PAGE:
Anyway. A few weeks before the exam (when I wrote the last blog post), I still thought I could go to the 3rd Boheme Sauvage (a 20s event) which was taking place 3 days before the exam. I really should have known better by now.
I ALWAYS need every second of the last days before a big exam for crazy studying, to feel reasonably prepared, and, more important, to keep my nerves under control. So, no Boheme Sauvage for me this time.
Thus, there's also no finished Robe de style or even good pictures of my sparkly 30s ballgown to show you.
I'm already studying for the next exam, but this one is not nearly as much of a problem as the last one, so I did have some time to do some necessary research on my RDS plans.
I'll just leave out the paragraph about what makes a RDS special, there are already more than enough blogposts about this out there. You can also read about the basics in the RDS wikipedia article.
|I chose this Lanvin dress from the collection of the MET as main inspiration for my RDS.|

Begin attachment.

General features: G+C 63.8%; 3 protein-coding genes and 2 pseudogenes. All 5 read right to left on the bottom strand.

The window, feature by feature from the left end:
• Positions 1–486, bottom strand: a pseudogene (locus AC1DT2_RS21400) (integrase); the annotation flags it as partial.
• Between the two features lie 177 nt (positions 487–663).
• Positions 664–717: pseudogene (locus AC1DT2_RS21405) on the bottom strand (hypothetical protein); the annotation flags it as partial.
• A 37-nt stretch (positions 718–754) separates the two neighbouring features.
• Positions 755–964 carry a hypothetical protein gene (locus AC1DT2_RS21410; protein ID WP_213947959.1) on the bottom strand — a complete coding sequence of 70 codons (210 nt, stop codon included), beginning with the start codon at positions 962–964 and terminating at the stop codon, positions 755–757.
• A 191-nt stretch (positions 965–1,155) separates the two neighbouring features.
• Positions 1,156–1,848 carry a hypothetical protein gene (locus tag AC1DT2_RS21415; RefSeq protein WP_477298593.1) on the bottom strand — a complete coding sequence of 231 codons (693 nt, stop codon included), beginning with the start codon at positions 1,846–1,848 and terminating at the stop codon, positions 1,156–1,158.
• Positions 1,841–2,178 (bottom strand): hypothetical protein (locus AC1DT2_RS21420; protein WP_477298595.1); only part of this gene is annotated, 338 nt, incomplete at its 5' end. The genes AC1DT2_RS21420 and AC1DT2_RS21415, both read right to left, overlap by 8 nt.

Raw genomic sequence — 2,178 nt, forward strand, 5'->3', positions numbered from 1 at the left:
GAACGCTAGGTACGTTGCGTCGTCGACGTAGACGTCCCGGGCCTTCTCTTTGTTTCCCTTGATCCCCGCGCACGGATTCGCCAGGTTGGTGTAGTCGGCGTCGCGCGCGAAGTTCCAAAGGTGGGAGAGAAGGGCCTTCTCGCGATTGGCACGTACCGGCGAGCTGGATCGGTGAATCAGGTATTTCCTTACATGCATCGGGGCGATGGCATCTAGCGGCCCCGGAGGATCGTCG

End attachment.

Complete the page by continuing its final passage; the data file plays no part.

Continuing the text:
Next question: what's under this skirt?
RDSs were often supported by panniers or pocket hoops, much like 18th century dresses.
The MET provides us with this:
Interestingly, it seems the MET owns two black versions of this dress, the one above with the smaller skirt and one with pocket hoops:
There are even more extant versions of this dress:
|In midnight blue from the Kent State University Museum|
|And a lovely dusky pink one! This one was apparently sold by Christies.|
I think with my dress I'll go with small pocket hoops, but I still have to meditate about whether I want them sewed to the dress or to the slip.